Thursday, February 24, 2005

Well, there's always NEXT year!

Finally, the Chinese New Year celebrations came to an end last night.

Yuanxiao Festival or the Lantern Festival is celebrated on the 15th ( and last ) day the Chinese New Year's Day, which is also the first night of the new year to see a full moon.

The most popular food for this festival is "Yuanxiao" , a dumpling made of glutinous rice or wheat flour. It is also called "TangYuan", which in Chinese, has a similar pronunciation with characters meaning reunion, and so are also eaten to denote union, harmony and happiness for the family.

The filling inside the dumplings are usually sweet, and made up of sugar, walnuts, sesame seeds, osmanthus flowers, rose petals, sweetened tangerine peel, bean paste, or jujube paste. There is also a savoury variety is filled with minced meat or vegetables.

When my grandmother was still alive and able, she would make sure we observed this and would give each person the number of dumplings which corresponded to their age, to signify everyone becoming a year older with the new year. I remember she would also colour some of the dumplings pink with food dye.

Other than this, the displaying of lanterns is still a big event throughout China. Qinshihuang, the first emperor to unite China started the tradition of splendid ceremonies like lantern fairs and drum beating extravaganzas on this day.

While some places may not observe the lighting of lanterns, the custom of eating Yuanxiao dumplings remains. Although I didn't make any dumplings this year, I found a recipe for it online.

Making Your Own Yuanxiao

4 1/2 cups (500 g) sticky rice flourbutter 7oz. (200 g) black sesame powder 7 oz (200 g)sugar 8 oz (250 g)1 tsp wine

Mix the butter with sesame powder, sugar, and wine together. You need to heat a little bit. Make small balls about 0.3 - 0.4 oz (10 g) each.

Take 1/2 cup of sticky rice flour. Add water into the flour and make a flattened dough. Cook it in boiled water and take out until done. Let it cool down. Then put it in the rest of the sticky rice flour. Add water and knead until the dough is smooth.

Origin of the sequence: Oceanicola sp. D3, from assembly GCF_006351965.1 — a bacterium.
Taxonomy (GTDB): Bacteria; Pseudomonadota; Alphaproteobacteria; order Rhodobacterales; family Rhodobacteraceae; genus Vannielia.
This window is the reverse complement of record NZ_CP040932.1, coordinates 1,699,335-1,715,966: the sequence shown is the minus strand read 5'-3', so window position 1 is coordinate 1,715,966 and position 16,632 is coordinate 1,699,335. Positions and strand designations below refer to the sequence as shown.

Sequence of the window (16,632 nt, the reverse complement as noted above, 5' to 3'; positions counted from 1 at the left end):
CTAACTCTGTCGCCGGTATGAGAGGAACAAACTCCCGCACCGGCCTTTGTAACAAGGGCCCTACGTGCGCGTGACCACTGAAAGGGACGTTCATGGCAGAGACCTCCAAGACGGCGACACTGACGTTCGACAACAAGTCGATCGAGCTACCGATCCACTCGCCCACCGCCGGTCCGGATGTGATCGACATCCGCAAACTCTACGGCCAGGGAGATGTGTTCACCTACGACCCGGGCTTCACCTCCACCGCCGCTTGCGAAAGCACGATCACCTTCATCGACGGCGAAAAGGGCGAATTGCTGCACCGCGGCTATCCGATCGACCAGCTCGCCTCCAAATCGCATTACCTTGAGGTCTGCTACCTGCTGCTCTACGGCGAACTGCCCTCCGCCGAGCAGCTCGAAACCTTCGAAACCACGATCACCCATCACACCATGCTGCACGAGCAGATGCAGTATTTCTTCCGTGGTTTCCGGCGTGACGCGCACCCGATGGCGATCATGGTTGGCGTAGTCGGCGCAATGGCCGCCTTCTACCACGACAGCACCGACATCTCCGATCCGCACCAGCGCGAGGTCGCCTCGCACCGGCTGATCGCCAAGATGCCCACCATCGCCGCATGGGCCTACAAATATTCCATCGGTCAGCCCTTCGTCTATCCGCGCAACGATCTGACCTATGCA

Make the dough into small pieces about 0.3 - 0.4 oz (10 g) each. Make it like a ball using hands first and then make a hole in the ball like a snail. Put the sesame ball into it and close it up.

Cook them in boiled water. Make sure to keep stirring in one direction while cooking. When they float on the water, continue to boil for about one minute using less heat.

They are usually eaten with a sweet gingery soup.


Anonymous said...

really ah..meaning if grandma was alive I would have to eat 25 dumplings! *gets a bit sick already* it's too glutinuous for me...feels so :) good ol Ah Ma..yeah I remember the pink ones :)

Monica said...

I love ginger everything , mmmmmmmmmmmmmmmmmmmmmmmmmmmmmmmmmmmmmmmmmmmmmmmmmmmmmmmmmmmmmmmmmmmmmmmmmmmmm!!!!

I ate past last night becasue I cant cook, but I can boil!

KEF said...

:) I felt like having tong yuan too ;) :)

Nyx said...

My favourite food from this time of year is the spun-sugar treat filled with ground nuts and honey? Do you know what they're called? We go to the Lantern Festival this time every year and we all scoff these down, delicious.

Ngakaari said...

Those dumplings are really cute with their pastel colours.

Kimberlycun said...

coool, i've never celebrated yuanxiao. didn't know tongyuens are eaten on the day too coz i only have em for winter solstice dinner. on lanterns though, for a while i got confused with mid-autumn fest heh.

Anonymous said...

I remember those. I haven't had them in a really long time.

:: Mona ::